Round 4, Pick 124
6’4 322 5.18/40 P#190
HAYNES is a powerful guy who should come in handy, as an inside brawler, to open holes between the tackles for their running game. They signed vet MIKE IUPATI in Free Agency to start at LG, but given IUPATI’s recent injury issues, HAYNES may get a chance to start sooner than originally expected. He is solid in pass-pro, and is strong throughout his entire body. At the Combine, he Bench Pressed the bar 33 times, with an arm length of 33 1/2″. He has both physical and mental toughness. I smell starter here, and maybe sooner than many think.

Round 4, Pick 122
5’9 199 4.60/40 PP#266
There were a couple of talent evaluators who were impressed with AMADI’s play, including DJ from NFLN. I was not in their camp on him. His size/speed combination leaves a bit to be desired. However, I see two things in his favor. His stats clearly indicate some serious ball skills, with 8 PBU’s & 3 INT’s, with 2 of those 3 INT’s being Pick-6 plays. He is also a tough little guy who should find multiple Special Teams roles to fill. He should be able to fill a few roles in their sub-packages.

Round 5, Pick 142
6’0 230 4.59/40 PP#152
Other than being a tad short, this guy offers just about everything you could ask of a LB in today’s NFL. His 2018 stats are mind numbing overall: 176 T’s, 4 FF’s, 6 PBU’s, and 2 INT’s. That tackle total led all FBS defenders for the 2018 season. He has great eyes to see what is going on around him, whether in stopping the run or providing coverage. He uses his hands well to get off “would be” blockers. He’s certainly not moving in on BOBBY WAGNER’s job, but when the team goes into a 2-LB formation, he could be a desirable partner for WAGNER. He should also provide a boost to Special Teams with his mobility and tackling instincts. For my money, this guy is a very good value at the Pick. He should be a big fan favorite with his HUSKIES pedigree and hustling style of play.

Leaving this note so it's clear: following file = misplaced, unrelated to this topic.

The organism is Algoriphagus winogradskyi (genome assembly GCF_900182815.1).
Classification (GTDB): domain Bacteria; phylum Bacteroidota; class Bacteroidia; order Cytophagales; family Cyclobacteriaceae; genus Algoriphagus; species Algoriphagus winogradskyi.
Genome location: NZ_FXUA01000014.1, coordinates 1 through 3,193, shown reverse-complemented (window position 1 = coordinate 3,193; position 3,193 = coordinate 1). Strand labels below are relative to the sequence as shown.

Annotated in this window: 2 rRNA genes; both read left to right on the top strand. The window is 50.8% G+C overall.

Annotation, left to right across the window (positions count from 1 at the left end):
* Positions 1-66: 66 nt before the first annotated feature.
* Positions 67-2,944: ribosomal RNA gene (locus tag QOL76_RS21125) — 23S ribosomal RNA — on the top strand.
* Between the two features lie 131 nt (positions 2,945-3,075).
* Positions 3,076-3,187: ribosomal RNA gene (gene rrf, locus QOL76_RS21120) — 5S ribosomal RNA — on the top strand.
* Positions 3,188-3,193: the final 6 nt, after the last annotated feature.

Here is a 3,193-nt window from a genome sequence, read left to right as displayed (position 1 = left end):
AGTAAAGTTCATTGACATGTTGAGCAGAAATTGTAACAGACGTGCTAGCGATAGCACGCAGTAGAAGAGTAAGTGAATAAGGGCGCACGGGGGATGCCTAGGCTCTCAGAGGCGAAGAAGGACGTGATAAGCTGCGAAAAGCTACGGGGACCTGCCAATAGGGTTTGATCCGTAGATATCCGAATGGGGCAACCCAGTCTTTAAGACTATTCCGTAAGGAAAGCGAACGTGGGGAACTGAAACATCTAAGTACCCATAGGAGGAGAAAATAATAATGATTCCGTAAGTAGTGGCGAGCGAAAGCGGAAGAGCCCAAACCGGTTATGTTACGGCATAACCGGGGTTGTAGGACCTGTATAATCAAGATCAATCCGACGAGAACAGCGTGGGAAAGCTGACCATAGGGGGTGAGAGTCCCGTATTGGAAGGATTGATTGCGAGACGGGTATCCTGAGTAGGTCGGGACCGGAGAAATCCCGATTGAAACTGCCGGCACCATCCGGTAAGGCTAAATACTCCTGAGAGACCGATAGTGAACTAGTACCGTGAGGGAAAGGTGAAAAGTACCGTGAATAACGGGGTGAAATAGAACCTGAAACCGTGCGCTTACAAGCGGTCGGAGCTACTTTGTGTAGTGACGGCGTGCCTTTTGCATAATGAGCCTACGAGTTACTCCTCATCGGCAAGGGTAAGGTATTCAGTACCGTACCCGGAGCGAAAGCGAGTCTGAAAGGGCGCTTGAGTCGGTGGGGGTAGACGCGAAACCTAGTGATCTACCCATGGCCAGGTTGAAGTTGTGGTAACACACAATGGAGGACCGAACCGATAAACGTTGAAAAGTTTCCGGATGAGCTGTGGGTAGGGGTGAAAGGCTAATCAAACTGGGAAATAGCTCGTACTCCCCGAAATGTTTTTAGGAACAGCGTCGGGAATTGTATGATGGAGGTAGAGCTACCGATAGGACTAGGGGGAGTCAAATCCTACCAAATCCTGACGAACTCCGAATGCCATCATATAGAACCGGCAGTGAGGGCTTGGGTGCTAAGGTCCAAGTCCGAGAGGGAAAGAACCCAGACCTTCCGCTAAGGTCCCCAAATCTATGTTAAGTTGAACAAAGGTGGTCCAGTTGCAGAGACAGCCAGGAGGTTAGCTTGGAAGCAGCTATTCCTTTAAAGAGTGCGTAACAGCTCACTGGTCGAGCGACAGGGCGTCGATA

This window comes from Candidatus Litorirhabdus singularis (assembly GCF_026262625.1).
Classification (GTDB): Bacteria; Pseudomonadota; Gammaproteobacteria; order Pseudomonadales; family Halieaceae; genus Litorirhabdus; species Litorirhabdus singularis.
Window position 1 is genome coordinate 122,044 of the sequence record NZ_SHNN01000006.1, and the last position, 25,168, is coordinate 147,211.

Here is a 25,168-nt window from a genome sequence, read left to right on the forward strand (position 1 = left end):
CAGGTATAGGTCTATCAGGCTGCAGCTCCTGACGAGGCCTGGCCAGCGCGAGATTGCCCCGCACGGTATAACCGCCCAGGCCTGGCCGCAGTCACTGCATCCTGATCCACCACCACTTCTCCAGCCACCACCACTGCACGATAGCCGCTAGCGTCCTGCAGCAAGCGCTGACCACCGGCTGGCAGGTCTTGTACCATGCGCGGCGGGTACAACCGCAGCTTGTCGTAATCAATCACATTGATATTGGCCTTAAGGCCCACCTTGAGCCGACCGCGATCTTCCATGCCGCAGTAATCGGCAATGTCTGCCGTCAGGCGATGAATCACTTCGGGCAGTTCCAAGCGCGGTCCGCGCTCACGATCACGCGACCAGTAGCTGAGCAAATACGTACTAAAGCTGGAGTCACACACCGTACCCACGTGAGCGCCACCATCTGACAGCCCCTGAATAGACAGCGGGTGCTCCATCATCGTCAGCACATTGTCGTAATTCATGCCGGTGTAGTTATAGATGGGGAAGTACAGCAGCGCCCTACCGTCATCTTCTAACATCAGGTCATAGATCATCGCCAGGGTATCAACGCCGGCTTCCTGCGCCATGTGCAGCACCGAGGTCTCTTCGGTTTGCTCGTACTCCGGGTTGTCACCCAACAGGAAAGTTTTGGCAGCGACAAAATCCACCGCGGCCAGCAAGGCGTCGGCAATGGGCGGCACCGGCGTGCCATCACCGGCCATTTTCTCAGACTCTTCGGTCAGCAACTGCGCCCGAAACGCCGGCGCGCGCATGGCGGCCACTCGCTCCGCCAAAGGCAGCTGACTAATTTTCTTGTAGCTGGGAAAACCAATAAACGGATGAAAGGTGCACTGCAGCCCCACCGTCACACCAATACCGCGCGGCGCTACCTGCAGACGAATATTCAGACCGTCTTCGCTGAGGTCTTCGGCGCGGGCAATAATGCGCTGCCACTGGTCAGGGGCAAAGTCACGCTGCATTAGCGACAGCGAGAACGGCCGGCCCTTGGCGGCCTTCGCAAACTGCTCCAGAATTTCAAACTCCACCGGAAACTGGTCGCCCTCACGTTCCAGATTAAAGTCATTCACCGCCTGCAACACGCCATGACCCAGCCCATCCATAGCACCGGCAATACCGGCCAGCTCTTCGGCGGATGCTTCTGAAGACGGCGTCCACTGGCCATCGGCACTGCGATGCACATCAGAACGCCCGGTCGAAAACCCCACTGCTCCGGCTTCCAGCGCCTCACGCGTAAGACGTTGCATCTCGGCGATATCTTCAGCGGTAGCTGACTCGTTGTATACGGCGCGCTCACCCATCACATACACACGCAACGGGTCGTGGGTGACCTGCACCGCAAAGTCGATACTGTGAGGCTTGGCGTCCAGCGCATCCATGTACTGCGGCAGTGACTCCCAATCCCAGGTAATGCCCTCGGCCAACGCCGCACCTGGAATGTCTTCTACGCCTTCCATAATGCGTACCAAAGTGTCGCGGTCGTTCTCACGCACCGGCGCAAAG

Round 6, Pick 204
5’10 201 4.46/40 PP#144
He had some impressive games for the HURRICANES during his career. Then again, he was pretty ineffective at times, as well. His speed is good, and his hand size, (10″), and arm length, (31 1/2″), are solid for his overall frame. He has shown the ability to catch well coming out of the backfield. He is a willing blocker in pass-pro, but many matchups with larger defenders are not going to go his way. I was pleasantly surprised when Ourlads Combine numbers indicated that he ranked as the 7th most athletic RB out of the 24 at the Combine. The team already has a solid RB corps when everyone is healthy, but that has been less often than they would like. HOMER should a get shot in Training Camp to take a job away from an oft-injured guy like C.J. PROSISE.

Round 6, Pick 209
6’3 295 5.09/40 PP#225
CHRISTMAS had a very up and down career for the SEMINOLES, and some of it might be attributable to his varying weight and bulk. Put me on the list of guys who loved him in 2018, when he got down to about 300 lbs. However, I also saw a fat guy with little energy or burst in 2017, when he was well over 300 lbs. One has to question his desire to compete and to stay in shape to do so. Word is, that Defensive Coordinator KEN NORTON likes his technique inside. I hope NORTON has the time to baby-sit him and to push the right buttons to keep him motivated. He’s a project, but it is Round 6 after all.

Round 7, Pick 201
5’9 178 4.58/40 PP#NR
I’m a bit surprised with this one, in part because they had already taken 2 other wideouts with earlier Picks. URSUA was built for a slot position, and is quicker than he is fast. He may make a nice open target, using his quicks off the snap to gain initial separation on 3rd and short situations. He may also compete for a Return Specialist job.

The key word with a lot of these guys is “compete” and that is a by-word of the PETE CARROLL regime. They take certain guys that they see fitting in with them, that other teams would just ignore. This is quite the mixed bag of player types and position needs. Once again, I was amazed at the trade maneuvering by SCHNEIDER, and his end result, you see above. I also get the impression that he and CARROLL are incredibly simpatico in their thinking on players to bring in who will fit in their locker room, as well as on the field. Mark it down as yet another solid Draft for the SeaHawks.